• Bio-gas

Bio gas contains 55% methane and 45% co2, bushes wastes from crops, human and animal wastes are used to produce the gas. Decaying plants material produces the gas methane. Bio gas can give higher temperature compared with kerosene and charcoal. It is also known as Gobar gas. Cow dung is largely used for producing Gobar gas.

  • Tidal energy

It can be considered as the least expensive sources of energy. Once it is fully developed fuel cost is null. Tidal power can be classified into three generating methods:

Tidal stream generator

Tidal stream generators (or TSGs) make use of the kinetic energy of moving water to power turbines, in a similar way to wind turbines that use moving air.

Tidal barrage

Tidal barrages make use of the potential energy in the difference in height (or head) between high and low tides. Barrages are essentially dams across the full width of a tidal estuary.

Dynamic tidal power

Dynamic tidal power (or DTP) is a theoretical generation technology that would exploit an interaction between potential and kinetic energies in tidal flows. It proposes that very long dams (for example: 30–50 km length) be built from coasts straight out into the sea or ocean, without enclosing an area. Tidal phase differences are introduced across the dam, leading to a significant water-level differential in shallow coastal seas – featuring strong coast-parallel oscillating tidal currents such as found in the UK, China and Korea.

  • Wave energy

Projects for producing electricity from waves have been established in many parts of the world. Waves are made to move into a trapped air column. As the waves rise in the sea outside the column, water inside the chamber also rises forcing a pocket. As the waves fall, air is sucked back in from the atmosphere causing the turbine to spin again. Thus electricity is produced.

  • Geothermal energy

Geothermal energy is thermal energy generated and stored in the Earth. Thermal energy is energy that determines the temperature of matter. Earth’s geothermal energy originates from the original formation of the planet, from radioactive decay of minerals and from volcanic activity. The geothermal gradient, which is the difference in temperature between the core of the planet and its surface, drives a continuous conduction of thermal energy in the form of heat from the core to the surface.

Conclusion

Now a day’s energy crisis is becoming a great problem. Before these problems non-conventional energy source slant a major role to conserve energy. By making use of non-conventional energy sources across the world, we can generate hundreds of mw electricity.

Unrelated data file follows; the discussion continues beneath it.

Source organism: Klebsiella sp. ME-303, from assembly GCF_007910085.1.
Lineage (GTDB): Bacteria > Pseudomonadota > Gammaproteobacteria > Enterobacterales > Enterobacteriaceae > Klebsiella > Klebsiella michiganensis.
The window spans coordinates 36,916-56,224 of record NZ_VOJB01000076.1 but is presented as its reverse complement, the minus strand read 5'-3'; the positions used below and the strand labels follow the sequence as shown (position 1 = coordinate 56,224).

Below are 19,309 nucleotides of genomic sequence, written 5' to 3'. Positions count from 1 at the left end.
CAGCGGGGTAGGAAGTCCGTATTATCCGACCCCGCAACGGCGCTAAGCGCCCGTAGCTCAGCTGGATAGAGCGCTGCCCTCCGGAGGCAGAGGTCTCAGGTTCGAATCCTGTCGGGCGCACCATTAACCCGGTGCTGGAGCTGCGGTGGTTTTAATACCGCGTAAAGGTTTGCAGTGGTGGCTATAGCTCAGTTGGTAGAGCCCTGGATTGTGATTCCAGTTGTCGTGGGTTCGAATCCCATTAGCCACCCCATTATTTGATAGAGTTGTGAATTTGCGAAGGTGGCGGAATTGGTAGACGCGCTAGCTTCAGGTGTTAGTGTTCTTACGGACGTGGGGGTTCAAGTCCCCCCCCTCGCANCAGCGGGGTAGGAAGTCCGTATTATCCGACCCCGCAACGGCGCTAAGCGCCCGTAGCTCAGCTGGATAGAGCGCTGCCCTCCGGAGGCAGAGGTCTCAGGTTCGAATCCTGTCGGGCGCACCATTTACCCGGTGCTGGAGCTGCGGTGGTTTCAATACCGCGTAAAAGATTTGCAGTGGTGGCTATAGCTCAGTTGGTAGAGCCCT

Remote sensing

Remote sensing can be defined as the collection of data about an object from a distance. Humans and many other types of animals accomplish this task with aid of eyes or by the sense of smell or hearing. Earth scientists use the technique of remote sensing to monitor or measure phenomena found in the Earth’s lithosphere, biosphere, hydrosphere, and atmosphere. Remote sensing of the environment by geographers is usually done with the help of mechanical devices known as remote sensors. These gadgets have a greatly improved the ability to receive and record information about an object without any physical contact. Often, these sensors are positioned away from the object of interest by using helicopters, planes, and satellites. Most sensing devices record information about an object by measuring an object’s transmission of electromagnetic from reflecting and radiating surfaces. These sensors are either passive or active. Passive sensors detect energy when the naturally occurring energy is available such as sun energy. Active sensors provide their own energy source as radar waves and record its reflection on the target.

Remote sensing imagery has many applications in mapping land-use and cover, agriculture, soils mapping, forestry, city planning, archaeological investigations, military observation, and geomorphological surveying, among other uses. For example, foresters use aerial photographs for preparing forest cover maps, locating possible access roads, and measuring quantities of trees harvested. Specialized photography using color infrared film has also been used to detect disease and insect damage in forest trees.

Applications of remote sensing data

  • Conventional radar is mostly associated with aerial traffic control, early warning, and certain large scale meteorological data. Doppler radar is used by local law enforcements’ monitoring of speed limits and in enhanced meteorological collection such as wind speed and direction within weather systems. Other types of active collection include plasmas in the ionosphere. Interferometric synthetic aperture radar is used to produce precise digital elevation models of large scale terrain .Laser and radar altimeters on satellites have provided a wide range of data. By measuring the bulges of water caused by gravity, they map features on the seafloor to a resolution of a mile or so. By measuring the height and wave-length of ocean waves, the altimeters measure wind speeds and direction, and surface ocean currents and directions.